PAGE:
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The Freeway as Neighborhood Decimator

A story that lies to the east of Interstate 35E in Oak Cliff.
Illustration by Phil Foster

In its 1993 application for national designation as a historic place, the Tenth Street Historic District is referred to as Oak Cliff’s “most important African American neighborhood.” Yet the document reads like a last gasp—by the mid-’90s, demolition had become “the neighborhood’s main adversary,” a reality that means “very few historic commercial buildings have survived.”

The true enemy is mentioned both as boundary and instigator; Interstate 35E, built in 1959, cut this neighborhood away from the rest of Oak Cliff. The momentum this majority-black community had gained throughout decades was erased in a flash by a concrete barrier meant to ship drivers north with ease. The results were felt acutely but remain stubbornly present half a century later: disinvestment, economic destabilization, and housing disruption crippled its population, and it never recovered.

Kathryn Holliday, the director of the UTA’s David Dillon Center for Texas Architecture, explores this idea of highway as neighborhood decimator, particularly of minority communities in Dallas. Writing for the Dallas branch of the American Institute of Architects’ Columns magazine, she associates the 1959 construction of Interstate 35 with both the economic disinvestment in the Tenth Street District and the racial violence that followed its residents after they were forced to move.

Holliday writes:

“Discussions of urban blight and “undesirable” populations may have partially sanitized the language of the planning process, but in the eras of Jim Crow and the postwar civil rights movements, these huge infrastructure projects played a key role in creating and enforcing an urban geography that privileged the priorities of civic elites at the expense of minority populations. This was the case not only in Dallas, but in cities across the country that used federally and state funded highway construction to enact local policies of discriminatory urban renewal.

These stories should matter to us today because they helped create the foundation of the city that we live in together. The city is not a level playing field. Constellations of federal, state, and local policy targeted minority and low-income neighborhoods for disinvestment for decades and the consequences of those choices and policies remain with us today.”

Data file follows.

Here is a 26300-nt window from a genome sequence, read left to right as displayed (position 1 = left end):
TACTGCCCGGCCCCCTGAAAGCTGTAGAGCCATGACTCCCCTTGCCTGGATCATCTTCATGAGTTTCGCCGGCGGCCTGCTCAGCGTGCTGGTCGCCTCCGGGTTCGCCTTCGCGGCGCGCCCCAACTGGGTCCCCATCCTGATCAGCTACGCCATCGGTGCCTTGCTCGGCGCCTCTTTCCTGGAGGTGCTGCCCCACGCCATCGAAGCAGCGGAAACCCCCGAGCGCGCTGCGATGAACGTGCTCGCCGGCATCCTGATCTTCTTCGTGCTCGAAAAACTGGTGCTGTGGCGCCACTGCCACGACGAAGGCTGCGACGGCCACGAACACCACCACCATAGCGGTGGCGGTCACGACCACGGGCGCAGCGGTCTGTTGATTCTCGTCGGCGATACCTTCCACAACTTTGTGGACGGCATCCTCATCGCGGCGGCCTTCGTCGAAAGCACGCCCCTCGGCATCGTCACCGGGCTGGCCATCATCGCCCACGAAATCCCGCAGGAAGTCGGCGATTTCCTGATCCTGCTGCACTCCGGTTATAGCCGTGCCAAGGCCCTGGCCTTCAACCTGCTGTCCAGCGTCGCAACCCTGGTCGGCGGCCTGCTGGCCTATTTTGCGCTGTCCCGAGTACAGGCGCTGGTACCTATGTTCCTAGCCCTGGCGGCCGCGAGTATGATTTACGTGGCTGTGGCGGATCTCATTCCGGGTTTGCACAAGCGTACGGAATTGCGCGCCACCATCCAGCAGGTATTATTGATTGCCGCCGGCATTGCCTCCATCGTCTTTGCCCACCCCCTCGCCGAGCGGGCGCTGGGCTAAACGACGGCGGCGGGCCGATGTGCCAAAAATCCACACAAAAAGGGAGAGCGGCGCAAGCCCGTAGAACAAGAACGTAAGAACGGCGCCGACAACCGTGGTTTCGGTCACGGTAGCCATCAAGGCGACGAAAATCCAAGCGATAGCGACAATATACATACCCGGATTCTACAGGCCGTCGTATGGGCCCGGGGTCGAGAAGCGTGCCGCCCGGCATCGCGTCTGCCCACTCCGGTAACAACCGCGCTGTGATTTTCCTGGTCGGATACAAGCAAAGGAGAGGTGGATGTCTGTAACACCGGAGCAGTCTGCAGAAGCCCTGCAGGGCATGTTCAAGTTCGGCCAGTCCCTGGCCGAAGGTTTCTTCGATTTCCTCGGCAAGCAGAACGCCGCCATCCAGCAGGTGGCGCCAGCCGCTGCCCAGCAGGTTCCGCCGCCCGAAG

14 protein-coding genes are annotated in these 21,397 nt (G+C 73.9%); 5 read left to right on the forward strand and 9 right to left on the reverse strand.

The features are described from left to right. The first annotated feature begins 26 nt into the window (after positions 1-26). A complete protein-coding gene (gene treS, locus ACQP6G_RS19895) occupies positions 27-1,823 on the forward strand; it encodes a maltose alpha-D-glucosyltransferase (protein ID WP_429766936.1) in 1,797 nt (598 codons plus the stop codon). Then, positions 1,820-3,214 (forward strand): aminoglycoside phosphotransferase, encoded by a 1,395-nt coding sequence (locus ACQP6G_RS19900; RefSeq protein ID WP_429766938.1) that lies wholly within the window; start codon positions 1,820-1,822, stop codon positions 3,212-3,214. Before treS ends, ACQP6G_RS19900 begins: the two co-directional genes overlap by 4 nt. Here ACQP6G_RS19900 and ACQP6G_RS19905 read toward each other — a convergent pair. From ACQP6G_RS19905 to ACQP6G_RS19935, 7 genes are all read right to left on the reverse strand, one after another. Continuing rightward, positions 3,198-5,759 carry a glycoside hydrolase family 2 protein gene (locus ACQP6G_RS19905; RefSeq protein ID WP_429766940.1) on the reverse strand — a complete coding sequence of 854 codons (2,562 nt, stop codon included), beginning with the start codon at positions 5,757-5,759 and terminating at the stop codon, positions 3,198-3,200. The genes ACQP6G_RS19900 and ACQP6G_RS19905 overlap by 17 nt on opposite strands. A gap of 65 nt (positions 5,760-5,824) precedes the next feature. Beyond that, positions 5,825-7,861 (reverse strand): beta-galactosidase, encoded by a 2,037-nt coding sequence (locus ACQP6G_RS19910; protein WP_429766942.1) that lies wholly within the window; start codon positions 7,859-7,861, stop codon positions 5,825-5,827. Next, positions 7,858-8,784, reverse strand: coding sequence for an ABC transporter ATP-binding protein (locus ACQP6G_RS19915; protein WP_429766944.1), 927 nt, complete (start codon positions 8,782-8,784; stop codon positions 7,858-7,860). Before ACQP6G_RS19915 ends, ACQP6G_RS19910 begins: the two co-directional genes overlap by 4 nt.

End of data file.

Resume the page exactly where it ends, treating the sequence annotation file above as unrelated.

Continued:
She notes that this is hardly the only freeway to lay waste to a minority community in Dallas. This portion of R.L. Thornton Freeway was built after Central Expressway (in the 1940s) and about three years before Woodall Rodgers. The one-two punch of Central and Woodall signaled the destruction of the majority-black Freedman’s town neighborhood near where North Dallas High sits today. Bonton and Lincoln Manner were damaged by Central’s southern appendage and C.F. Hawn Freeway. I-345 in the 1970s bisected Deep Ellum and downtown, making sure the two would stay apart for as long as it remains standing.

It’s plain to see the consequences this construction had on southern Dallas. As Peter Simek notes in his recent D CEO feature on the mayor’s GrowSouth investment initiative, Dallas’ southern sector accounts for about half its land mass but only 15 percent of its tax base.

These freeways are border vacuums, objects that block connectivity between two places, but they are more than that—insidiously planned actors of antiquated urban policy that took minority neighborhoods for real estate and little else. Holliday’s grim narrative continues through the 1960s, when Little Mexico fell first to Harry Hines and then to the Dallas North Tollway, ushering in further demolition and displacement for the Latinos who lived there. “Highway development proceeded in parallel with housing policies created by the Federal Housing Administration to undermine the economic viability of minority neighborhoods.”

The feds granted Tenth Street historic designation in 1994, and last year the Texas Historical District issued it a marker. But let’s go back to that designation application, which paints an important picture of what the neighborhood was. The Tenth Street District, it notes, was likely first populated by African Americans who’d been freed from the grasp of Dallas cotton farmer William Brown Miller. They built a church, the Elizabeth Chapel. A school came in 1886, near what currently is 12th and Lancaster. More extensive settlement began in the late 1800s and continued. The growing population, combined with the restrictive Jim Crow laws, created what the application refers to as a “dynamic, largely self-contained community.” Residents worked industrial jobs at J.G. Fleming & Sons and at the Oak Cliff Paper Mill. They opened grocery stores, barber shops, bars, doctor’s offices, pharmacies. In the ’20s, Tenth Street had grocery stores at either end.

The homes grew larger, and middle-income doctors, workers, and business owners moved in. The downturn of the neighborhood began with the end of the Jim Crow policies: “African Americans were no longer a captive audience for local merchants.” Then came Interstate 35, which further destabilized the community.

“The historian Raymond Mohl has called attention to the ‘devastating human and social consequences of urban expressway construction’ because of its lopsided impact on the communities of color it displaced and the white middle-class suburban populations it served,” writes Holliday. “Acknowledging and understanding that our shared urban history contains both utopian optimism and structural inequality is a necessary first step in considering how to move forward.”

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